Councilors have approved entering into a grant agreement with the state Department of Transportation to purchase special Automated Vehicle Locating equipment to help with chloride reduction on Interstate 93.
In their May 16 meeting, councilors agreed for the town to enter into an agreement with the state DOT to purchase the AVL equipment for nine vehicles for three years of service at an overall cost of $47,500, Public Works Director Michael Fowler said. The grant covers 80 percent, or $38,000 of the cost, with the town responsible for the remaining $9,500 or 20 percent of the cost, Fowler said.
In addition to entering into the grant agreement, Town Administrator David Caron was authorized to apply for, accept and expend such funds derived from Round 4 of the Implementation – Chloride Reduction I-93 Municipal Program grant, according to officials.
With the AVL system, the town would be provided with a record of where their vehicles are in real time.
The project is part of an ongoing program to support chloride reduction in the I-93 corridor. The largest source of chloride is from road salt, according to state environmental officials.
In addition to providing the town with a record of where the vehicles are in real time, the system will provide a record of where they were at specific times during the operations.
In addition, they are equipped with technology to prevent overlap of salt routes by automatically shutting off the spreader as it passes over areas previously salted within a given period of time, by another vehicle or the subject vehicle, Fowler said.
During questioning by Councilor Richard Tripp, Flower explained how the AVL equipment is used.
“It’s just a tool for us to be able to track our vehicles and also to know that we are putting adequate rates down or we aren’t overlapping and wasting the salt,” Fowler said.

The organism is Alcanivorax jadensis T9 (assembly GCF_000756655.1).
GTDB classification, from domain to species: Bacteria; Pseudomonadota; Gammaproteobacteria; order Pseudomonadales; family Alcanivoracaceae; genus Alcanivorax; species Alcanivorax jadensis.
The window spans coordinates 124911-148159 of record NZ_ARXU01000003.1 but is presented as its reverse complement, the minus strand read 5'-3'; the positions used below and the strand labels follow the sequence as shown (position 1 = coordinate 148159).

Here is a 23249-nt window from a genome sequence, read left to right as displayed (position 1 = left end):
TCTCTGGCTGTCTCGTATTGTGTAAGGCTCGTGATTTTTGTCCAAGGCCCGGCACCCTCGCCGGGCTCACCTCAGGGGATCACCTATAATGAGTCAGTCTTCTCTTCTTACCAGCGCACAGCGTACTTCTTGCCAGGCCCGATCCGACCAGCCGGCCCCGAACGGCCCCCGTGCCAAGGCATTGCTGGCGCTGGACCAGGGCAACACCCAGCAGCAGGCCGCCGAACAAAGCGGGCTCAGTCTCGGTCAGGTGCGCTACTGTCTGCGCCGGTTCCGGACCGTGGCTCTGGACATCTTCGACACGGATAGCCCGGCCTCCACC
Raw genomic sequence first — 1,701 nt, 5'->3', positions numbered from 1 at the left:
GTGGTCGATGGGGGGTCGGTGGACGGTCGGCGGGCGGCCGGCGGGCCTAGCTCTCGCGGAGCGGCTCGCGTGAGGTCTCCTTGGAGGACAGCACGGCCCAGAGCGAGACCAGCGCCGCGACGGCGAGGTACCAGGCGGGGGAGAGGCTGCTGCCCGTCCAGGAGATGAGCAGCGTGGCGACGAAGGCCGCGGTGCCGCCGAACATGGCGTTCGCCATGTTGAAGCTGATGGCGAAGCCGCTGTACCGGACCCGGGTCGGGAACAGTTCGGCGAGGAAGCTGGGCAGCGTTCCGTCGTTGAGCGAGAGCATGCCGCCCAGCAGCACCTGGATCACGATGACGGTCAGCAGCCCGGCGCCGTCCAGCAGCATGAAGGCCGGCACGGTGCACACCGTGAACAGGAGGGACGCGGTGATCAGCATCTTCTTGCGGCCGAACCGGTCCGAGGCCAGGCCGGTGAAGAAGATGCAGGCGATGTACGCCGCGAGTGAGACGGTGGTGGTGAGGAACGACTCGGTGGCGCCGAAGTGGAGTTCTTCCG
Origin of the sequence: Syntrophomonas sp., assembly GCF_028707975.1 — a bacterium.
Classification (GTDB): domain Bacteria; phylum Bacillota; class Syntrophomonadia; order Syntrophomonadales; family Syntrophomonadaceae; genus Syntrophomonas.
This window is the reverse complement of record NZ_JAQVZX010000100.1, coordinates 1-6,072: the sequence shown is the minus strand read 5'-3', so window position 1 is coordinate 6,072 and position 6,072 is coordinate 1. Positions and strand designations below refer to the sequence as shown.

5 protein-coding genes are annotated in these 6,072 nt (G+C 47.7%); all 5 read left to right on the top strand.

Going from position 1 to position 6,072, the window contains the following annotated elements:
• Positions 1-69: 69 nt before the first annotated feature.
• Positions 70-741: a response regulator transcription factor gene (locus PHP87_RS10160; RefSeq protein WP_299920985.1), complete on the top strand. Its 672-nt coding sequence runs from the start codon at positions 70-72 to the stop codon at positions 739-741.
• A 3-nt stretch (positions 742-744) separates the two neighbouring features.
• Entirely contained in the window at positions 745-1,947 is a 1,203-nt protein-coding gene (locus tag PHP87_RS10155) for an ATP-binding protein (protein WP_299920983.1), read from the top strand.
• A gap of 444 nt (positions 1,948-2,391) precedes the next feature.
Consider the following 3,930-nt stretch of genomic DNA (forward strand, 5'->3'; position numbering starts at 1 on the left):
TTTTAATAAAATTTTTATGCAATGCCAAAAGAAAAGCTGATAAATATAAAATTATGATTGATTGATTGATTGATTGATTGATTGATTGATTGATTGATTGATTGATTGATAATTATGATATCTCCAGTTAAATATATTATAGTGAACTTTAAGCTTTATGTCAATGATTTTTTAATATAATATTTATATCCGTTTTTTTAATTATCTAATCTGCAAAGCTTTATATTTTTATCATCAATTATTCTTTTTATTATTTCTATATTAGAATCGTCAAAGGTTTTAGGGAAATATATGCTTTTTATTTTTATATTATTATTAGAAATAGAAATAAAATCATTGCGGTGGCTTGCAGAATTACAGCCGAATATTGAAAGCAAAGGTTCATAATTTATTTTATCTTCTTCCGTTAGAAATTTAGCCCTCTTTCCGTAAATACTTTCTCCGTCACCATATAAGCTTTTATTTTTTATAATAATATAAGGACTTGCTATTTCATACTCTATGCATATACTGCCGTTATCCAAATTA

For the past seven years, the NHDOT has been looking at ways to reduce salt usage in I-93 corridor
Four communities – Salem, Windham, Londonderry and Derry – were given access to grant funds in first three rounds, Fowler said.
Providing background on the project, Fowler wrote in a staff report that the town adopted a salt management plan in 2010 for the purpose of chloride reduction in the I-93 corridor.
By adopting the salt management plan, the town was eligible for grant funding to upgrade equipment used in winter operations, Fowler wrote. In 2010, the Town Council approved Round 1 for the purchase of a five-ton truck, with the town responsible for 20 percent of the cost and the state responsible for the remaining 80 percent, Fowler wrote. In Round two, the council approved the purchase of two additional trucks under the same cost share formula. In 2013, the council approved the purchase of two additional one-ton trucks under the same cost share formula, Fowler said in the report.
Fowler wrote that AVL systems are used in a number of applications in the transport industry. Recently, several state transportation agencies have implemented AVL technology for winter operations, Fowler wrote.